Rental Property Issues 2023

Alisha McKenna


May 17, 2023


Recent proposed changes to superannuation highlight a hidden message and that is that the Federal Government is short of revenue. To generate revenue, the Government either creates new taxes or forces compliance to existing to tax rules. No doubt the deductions surrounding rental properties will again be a key focus of the ATO compliance machine. The ATO have a history of reviewing rental property statements attached to Individual Income tax returns and 2023 will be no different.

The ATO expects all rental property owners to understand the revenue and expenditure issues associated with their rental property statement. The ATO conducts a number of random audits associated with rental property statements, and often find errors which result in an increased tax liability for taxpayers.

Such reviews are a fertile fishing ground for the ATO and their compliance teams.

A Rental Statement is a simple form represented by the following formula:

Assessable Rental Income less Allowable deductions

Assessable Income

Assessable Rental Income comes in many forms such as:

  • Standard lease contracts, managed by an agent or by the taxpayer;
  • Airbnb rental amounts;
  • Insurance payouts (which is topical now with recent flood and fire events);
  • Rental bond money kept to meet repair costs;
  • Partial rental of property; and
  • Lease of vacant land etc.

Big brother is very good at cross referencing your declarations with data available from Land Titles offices to name a few.

Further they have a good understanding of the rental rates in various postcodes, the rental demand in those areas and yield on investment.

The ATO use this information and skillset when reviewing your rental property statement, so it is important that you declare all assessable income related to the rental property.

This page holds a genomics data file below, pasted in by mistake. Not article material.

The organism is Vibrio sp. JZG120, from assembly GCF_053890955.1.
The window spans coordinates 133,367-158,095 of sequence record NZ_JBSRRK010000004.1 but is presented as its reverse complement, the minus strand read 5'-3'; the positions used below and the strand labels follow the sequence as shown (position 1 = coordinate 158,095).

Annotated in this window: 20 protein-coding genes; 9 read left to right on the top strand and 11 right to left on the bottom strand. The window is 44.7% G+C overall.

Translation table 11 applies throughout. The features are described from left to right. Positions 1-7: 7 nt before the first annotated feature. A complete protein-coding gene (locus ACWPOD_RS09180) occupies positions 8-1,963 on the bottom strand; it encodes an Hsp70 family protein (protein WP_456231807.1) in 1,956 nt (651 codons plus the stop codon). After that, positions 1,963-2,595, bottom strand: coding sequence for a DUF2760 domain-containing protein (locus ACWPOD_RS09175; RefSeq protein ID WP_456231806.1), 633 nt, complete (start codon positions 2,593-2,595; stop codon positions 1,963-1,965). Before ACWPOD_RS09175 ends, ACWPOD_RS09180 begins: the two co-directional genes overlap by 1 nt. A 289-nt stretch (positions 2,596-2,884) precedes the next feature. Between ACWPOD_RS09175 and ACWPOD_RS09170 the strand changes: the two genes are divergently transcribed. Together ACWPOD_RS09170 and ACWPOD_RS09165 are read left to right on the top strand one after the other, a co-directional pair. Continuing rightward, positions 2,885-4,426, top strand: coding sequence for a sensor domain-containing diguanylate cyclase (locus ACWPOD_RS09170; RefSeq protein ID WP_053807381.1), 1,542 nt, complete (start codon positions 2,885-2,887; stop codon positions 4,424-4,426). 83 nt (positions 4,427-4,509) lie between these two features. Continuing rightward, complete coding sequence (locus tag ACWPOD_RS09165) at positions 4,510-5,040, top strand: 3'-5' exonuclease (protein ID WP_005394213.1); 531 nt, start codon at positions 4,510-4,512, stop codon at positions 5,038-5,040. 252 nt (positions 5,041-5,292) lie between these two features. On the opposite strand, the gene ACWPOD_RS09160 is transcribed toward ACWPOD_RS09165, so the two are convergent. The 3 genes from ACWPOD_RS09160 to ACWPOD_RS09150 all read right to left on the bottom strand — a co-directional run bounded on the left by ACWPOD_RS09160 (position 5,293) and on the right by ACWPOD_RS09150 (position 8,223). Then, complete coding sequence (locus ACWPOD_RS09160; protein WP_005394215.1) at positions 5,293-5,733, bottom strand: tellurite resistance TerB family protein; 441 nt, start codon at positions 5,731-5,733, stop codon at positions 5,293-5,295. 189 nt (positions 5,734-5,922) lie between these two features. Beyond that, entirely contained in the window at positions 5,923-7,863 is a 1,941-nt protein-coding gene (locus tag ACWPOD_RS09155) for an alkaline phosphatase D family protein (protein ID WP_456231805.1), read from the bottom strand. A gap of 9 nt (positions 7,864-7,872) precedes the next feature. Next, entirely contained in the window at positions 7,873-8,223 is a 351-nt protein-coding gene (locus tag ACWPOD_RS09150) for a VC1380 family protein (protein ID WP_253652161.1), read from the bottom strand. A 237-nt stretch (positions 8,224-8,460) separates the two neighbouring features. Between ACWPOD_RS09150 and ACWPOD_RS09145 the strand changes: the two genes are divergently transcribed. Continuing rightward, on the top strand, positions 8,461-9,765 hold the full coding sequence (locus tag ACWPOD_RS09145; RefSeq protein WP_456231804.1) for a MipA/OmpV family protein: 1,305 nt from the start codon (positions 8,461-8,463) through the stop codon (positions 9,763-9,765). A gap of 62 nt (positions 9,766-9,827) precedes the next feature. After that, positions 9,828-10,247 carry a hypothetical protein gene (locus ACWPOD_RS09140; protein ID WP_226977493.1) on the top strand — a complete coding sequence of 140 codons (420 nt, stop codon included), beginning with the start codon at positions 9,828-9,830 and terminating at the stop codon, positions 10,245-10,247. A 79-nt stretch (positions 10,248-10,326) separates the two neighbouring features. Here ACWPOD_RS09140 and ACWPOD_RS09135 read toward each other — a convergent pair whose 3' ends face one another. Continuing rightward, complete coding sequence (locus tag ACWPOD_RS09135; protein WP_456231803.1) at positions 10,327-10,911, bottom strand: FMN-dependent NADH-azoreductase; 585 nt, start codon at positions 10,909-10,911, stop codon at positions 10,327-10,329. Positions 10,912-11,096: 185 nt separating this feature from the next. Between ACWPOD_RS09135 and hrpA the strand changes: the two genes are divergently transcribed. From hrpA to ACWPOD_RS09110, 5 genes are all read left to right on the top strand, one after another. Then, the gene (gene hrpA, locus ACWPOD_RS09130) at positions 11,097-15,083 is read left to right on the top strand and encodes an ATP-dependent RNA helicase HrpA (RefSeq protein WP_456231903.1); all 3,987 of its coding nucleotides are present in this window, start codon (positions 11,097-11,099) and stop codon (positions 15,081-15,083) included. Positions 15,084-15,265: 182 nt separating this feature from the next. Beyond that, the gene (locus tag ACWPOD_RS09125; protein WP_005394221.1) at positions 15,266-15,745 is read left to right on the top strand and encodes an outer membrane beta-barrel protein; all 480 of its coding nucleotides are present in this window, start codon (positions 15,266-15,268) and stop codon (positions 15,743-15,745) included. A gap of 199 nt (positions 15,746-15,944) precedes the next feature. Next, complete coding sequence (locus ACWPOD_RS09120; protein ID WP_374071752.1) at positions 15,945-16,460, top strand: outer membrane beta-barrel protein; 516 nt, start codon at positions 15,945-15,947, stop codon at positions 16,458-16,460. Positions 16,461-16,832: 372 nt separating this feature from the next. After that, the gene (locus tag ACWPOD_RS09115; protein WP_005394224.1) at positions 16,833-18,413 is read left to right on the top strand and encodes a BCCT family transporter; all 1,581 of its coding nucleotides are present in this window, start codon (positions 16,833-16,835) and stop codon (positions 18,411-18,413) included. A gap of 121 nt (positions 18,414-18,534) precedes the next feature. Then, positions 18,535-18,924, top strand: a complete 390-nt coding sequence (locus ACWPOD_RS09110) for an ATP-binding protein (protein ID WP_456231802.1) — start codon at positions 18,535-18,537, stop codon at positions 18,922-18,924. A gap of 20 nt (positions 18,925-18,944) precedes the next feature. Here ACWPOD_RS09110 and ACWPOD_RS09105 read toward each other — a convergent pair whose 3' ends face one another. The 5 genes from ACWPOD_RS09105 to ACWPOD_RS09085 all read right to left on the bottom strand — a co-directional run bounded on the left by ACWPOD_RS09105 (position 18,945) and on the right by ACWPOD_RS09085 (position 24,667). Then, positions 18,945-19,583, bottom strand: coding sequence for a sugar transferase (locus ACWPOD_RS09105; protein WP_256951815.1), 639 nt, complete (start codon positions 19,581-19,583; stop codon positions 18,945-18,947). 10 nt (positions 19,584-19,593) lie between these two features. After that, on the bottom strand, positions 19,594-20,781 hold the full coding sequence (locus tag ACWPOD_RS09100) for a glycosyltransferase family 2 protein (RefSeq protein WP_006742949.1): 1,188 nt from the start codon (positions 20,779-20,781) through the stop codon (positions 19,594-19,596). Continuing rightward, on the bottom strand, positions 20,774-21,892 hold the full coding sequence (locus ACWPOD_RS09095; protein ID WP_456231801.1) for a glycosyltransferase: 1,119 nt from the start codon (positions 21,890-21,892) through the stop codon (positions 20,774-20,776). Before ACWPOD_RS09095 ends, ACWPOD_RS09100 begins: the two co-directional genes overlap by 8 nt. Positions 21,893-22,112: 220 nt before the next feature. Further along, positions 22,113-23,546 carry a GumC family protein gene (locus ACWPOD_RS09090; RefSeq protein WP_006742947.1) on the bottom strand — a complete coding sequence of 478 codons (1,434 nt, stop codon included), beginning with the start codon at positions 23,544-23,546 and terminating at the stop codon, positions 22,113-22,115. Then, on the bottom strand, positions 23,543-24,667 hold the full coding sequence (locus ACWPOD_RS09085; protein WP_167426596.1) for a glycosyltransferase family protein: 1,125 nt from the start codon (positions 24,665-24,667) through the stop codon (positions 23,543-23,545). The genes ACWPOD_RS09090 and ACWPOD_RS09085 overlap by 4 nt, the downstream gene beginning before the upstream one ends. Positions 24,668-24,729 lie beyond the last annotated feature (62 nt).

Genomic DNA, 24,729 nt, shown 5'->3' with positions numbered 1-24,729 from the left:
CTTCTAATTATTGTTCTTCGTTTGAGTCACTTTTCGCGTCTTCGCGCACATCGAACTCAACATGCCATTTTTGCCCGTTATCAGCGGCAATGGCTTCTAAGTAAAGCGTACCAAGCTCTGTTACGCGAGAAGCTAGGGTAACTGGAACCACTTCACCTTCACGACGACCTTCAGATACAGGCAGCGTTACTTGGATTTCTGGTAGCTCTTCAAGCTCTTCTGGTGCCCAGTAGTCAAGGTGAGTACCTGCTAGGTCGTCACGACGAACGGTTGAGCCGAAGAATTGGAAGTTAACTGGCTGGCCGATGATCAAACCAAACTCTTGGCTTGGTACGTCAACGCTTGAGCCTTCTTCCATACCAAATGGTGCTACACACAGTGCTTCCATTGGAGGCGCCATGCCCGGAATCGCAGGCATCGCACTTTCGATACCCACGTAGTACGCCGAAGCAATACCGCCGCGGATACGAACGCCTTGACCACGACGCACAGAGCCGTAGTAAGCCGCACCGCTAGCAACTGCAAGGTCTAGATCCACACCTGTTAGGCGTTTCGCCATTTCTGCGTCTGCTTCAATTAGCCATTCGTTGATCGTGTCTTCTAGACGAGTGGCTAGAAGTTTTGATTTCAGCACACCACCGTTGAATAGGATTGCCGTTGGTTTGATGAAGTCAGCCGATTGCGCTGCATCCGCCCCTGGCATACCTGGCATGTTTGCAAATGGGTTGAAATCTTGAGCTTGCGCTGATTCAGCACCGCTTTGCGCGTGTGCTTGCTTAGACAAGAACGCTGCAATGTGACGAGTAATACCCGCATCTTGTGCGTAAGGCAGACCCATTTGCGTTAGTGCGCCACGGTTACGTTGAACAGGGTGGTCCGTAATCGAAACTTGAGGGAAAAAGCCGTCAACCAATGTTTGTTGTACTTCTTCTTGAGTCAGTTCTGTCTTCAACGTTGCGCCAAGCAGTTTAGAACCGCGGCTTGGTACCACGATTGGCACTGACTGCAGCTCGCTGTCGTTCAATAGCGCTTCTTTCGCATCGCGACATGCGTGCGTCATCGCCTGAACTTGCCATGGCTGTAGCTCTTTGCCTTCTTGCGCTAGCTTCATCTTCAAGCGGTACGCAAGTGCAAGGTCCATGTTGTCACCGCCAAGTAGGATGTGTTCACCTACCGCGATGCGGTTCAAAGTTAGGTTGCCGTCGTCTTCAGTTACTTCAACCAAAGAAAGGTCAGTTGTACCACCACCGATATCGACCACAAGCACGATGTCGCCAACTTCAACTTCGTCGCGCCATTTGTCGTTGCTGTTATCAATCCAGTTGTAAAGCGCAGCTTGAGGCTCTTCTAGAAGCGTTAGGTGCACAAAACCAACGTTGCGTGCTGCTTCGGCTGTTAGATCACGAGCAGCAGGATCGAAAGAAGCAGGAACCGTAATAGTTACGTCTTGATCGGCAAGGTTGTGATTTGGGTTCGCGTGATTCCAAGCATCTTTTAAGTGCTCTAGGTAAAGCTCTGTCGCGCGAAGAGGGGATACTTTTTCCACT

Allowable Deductions

Just because you pay funds out and they relate to the rental property ownership, does not mean they are automatically classified as a deduction.

You need to distinguish if the sum is on “capital” account or “revenue” account as each has a different tax treatment.

Items on revenue account are often claimed in the year incurred while items on capital account are claimed over a number of future years or at the time of sale of the property.

Common expense items that are able to be fully claimed in the year in which they are incurred include:

  • Advertising for Rental;
  • Bank fees;
  • Yard maintenance;
  • Administration / Real Estate agent fees;
  • Council rates;
  • Letting fees;
  • Repairs;
  • Landlord Insurance;
  • Building Insurance;
  • Interest on loans;
  • Water Rates;

All costs must be supported by source documentation and if those costs include a “private” use element, the claim must be reduced accordingly. Currently, as interest rates increase, more taxpayers will be looking to re-finance their borrowings. Please ensure that you are aware as to how these borrowings should be structured and how any costs associated with the changes are claimed.

Capital works expenses, commonly known as Capital Improvements, are items that must be claimed on “Capital” account.

This means that the deduction will be claimed over an extended period of time depending on the definition of the costs incurred. The area that causes the most headaches for landlords is the distinction between repairs and improvements. This will be relevant this year given the amount of damage resulting from recent natural disaster events.

Ensure that you understand the definitions here prior to lodging your rental property statement with the ATO.

The ATO wishes to ensure that all transactions are conducted at market rates so expenses can only be claimed if the property is genuinely available for rental. This will often be a matter of fact that the ATO can easily check.

Capital Gains Tax and Rental Property

Like all investments, there may come a time when the Rental Property is sold. Selling your rental property triggers a Capital Gains Tax event. The amount of tax you pay because of the transaction will depend on a number of factors including but not limited to:

  • The size of the gains;
  • Your marginal tax rate;
  • Your period of ownership;
  • When you purchased the property; and
  • The effectiveness of your “Tax Planning” advice.

Given the surge in property prices in recent years, it is important you consider the “What If”calculation associated with any potential Capital Gains Tax event prior to signing a contractof sale.

Ask for Guidance

The taxation rules and regulations surrounding Rental Property Investments are never far from the ATO gaze, so to keep yourself on the right side of the ATO’s compliance team, and seek advice before you act.

A simple phone call can wisen you up to potential pitfalls.

That’s were Poole Group comes in … we are here to help.

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